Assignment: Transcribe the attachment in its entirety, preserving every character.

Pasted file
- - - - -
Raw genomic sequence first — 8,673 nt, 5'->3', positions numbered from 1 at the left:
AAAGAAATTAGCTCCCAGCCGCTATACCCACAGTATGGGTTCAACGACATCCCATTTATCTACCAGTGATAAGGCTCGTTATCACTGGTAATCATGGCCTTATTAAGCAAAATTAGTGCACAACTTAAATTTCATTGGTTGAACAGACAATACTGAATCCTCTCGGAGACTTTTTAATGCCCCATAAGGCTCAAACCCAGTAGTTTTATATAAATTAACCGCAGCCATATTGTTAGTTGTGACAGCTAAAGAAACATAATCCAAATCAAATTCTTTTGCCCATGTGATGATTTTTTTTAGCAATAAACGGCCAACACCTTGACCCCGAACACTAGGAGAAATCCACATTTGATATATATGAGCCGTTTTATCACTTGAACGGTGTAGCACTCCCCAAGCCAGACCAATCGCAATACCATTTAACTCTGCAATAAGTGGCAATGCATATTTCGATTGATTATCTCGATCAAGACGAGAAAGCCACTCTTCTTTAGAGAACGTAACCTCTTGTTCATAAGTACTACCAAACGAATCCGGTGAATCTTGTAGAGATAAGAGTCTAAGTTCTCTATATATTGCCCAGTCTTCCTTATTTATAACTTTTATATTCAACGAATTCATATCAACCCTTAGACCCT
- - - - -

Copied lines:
Raw genomic sequence first — 8,673 nt, 5'->3', positions numbered from 1 at the left:
AAAGAAATTAGCTCCCAGCCGCTATACCCACAGTATGGGTTCAACGACATCCCATTTATCTACCAGTGATAAGGCTCGTTATCACTGGTAATCATGGCCTTATTAAGCAAAATTAGTGCACAACTTAAATTTCATTGGTTGAACAGACAATACTGAATCCTCTCGGAGACTTTTTAATGCCCCATAAGGCTCAAACCCAGTAGTTTTATATAAATTAACCGCAGCCATATTGTTAGTTGTGACAGCTAAAGAAACATAATCCAAATCAAATTCTTTTGCCCATGTGATGATTTTTTTTAGCAATAAACGGCCAACACCTTGACCCCGAACACTAGGAGAAATCCACATTTGATATATATGAGCCGTTTTATCACTTGAACGGTGTAGCACTCCCCAAGCCAGACCAATCGCAATACCATTTAACTCTGCAATAAGTGGCAATGCATATTTCGATTGATTATCTCGATCAAGACGAGAAAGCCACTCTTCTTTAGAGAACGTAACCTCTTGTTCATAAGTACTACCAAACGAATCCGGTGAATCTTGTAGAGATAAGAGTCTAAGTTCTCTATATATTGCCCAGTCTTCCTTATTTATAACTTTTATATTCAACGAATTCATATCAACCCTTAGACCCT